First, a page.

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An interesting take on followers and leaders from Sam Rainer… see what you think… If followers have power and influence, then why might they fall prey to bad leaders? How can the leader-follower relationship break down? What makes followers susceptible to toxic leadership? It is followers who are more to blame than leaders. Allow me to share three ways this breakdown occurs. Safety. In most situations, unfollowing a leader is almost as simple as the aptly named Twitter button. Most people are not locked into a leader. You can leave a church. You can transition out of a job. You can transfer schools. People can vote out politicians and strike against companies.  Most followers in our culture have the freedom to walk away. But with every increase in freedom comes a corresponding decrease in safety. If you walk away from your job, then the paycheck is no longer guaranteed. If you vote out a politician, then you risk voting in one who is worse. In short, followers stick with bad leaders because they are not willing to risk safety in order to be free. Belonging. Ditching a bad leader may mean leaving an important community. For instance, many followers remain loyal to a professional sports team despite an unscrupulous owner or ineffective coach. Loyalty is a powerful force within a community. Belonging in a human community will often supersede leaving a group leader. It’s why some churchgoers tolerate a fruitless pastor.  It’s why cult followers do not denounce the cult after the leader falters catastrophically. Unfollowing a toxic leader is often more painful (and less important) than the sense of belonging that comes from the community over which the leader presides. Comfort. Challenging bad leaders is uncomfortable (at best) and deadly (at worst), but many followers forget they have the power to challenge leaders. In fact, dual accountability is one of the keys to a successful leader-follower relationship. In order to challenge leaders, however, followers must let go of comfortable silence. If you are the only one to speak out, and no one joins you, then you’re left alone in a vulnerable and uncomfortable position. Many followers are not willing to risk comfort to challenge bad leaders. Same says that a healthy leader-follower relationship is less about an exaggerated leader romance and more about dual accountability. Accountability is what prevents leaders from becoming dictators and tyrants. Followers need leaders to help guide them to better places. Leaders need followers in order to fulfill their purpose. The proper glue sticking followers with leaders is accountability, not safety, belonging, and comfort. // Read more here on this from Sam now:  Why We Romance Poor Leadership « Church Forward.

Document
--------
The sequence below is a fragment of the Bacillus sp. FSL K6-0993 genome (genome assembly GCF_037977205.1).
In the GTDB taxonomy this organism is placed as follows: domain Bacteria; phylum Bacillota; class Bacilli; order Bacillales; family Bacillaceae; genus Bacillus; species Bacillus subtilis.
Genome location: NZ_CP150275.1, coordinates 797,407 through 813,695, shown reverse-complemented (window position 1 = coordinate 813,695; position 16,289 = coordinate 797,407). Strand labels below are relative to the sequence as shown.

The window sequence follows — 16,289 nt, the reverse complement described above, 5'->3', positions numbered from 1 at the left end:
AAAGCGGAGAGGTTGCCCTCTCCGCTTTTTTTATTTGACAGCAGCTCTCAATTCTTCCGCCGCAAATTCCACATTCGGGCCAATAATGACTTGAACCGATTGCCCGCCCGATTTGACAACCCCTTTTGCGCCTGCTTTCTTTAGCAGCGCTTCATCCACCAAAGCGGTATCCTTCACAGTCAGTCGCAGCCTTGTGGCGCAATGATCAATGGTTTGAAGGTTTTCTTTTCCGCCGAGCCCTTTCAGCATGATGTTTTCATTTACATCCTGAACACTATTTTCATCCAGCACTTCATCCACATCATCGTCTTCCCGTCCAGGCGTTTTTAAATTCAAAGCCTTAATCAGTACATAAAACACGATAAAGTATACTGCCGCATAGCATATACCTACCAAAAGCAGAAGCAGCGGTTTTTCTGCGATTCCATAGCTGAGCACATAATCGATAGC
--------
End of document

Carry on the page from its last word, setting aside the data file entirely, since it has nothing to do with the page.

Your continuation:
Sam Rainer writes: Pastors, you must lead and shepherd all types—that’s what God called you to do when He sent you to a particular fellowship in a specific location. You have to work with the people that are there. In short, you must love your church where it is now, not where you hope it will be. With that being said, let’s look at some church member stereotypes: (Following is an abbreviated listing of the different types of church members Sam identifies. See if you can relate): The friend. Every pastor should be blessed with at least one person that doesn’t care about the fact he’s the shepherd. The supporter. This person is a vocal supporter of leadership. The dude. For whatever reason, every church seems to have at least one guy with great hair. The Mulder. Remember X-Files? Remember how Mulder always had some crazy conspiracy theory about aliens? Seems like there’s always at least one hyper-spiritual person in the church that thinks demons are behind everything that goes wrong. The caregiver. These people truly enjoy being selfless. The opportunist. He uses the church for a business network. The Pharisee. I like to call them the silly police. They enforce neckties in the traditional church. The mentor. This member is a rare breed. The warrior. This person prays unceasingly. The Axl Rose. They can belt it. They have incredible stage ability and top-notch musical talent. But they are temperamental. The anxious Annie. This person feels the need to tell everyone to pray for their third cousin’s best friend’s neighbor’s son’s cat that recently coughed up a tough hairball and had to go to the vet. The chinwag starter. Most everyone is guilty of some form of gossip, but this person is the hub for all the rumor spokes. The follower. If we are honest, this category accounts for the majority of our churches. Most people are happy with your leadership, on board with the vision and direction of the church, and willing to help you with ministry. You can read more of Sam’s thoughts on EACH of these categories right here… I’m wondering… what’s your favorite type of church person?  What’s your least favorite? And what categories would you add to Sam’s list?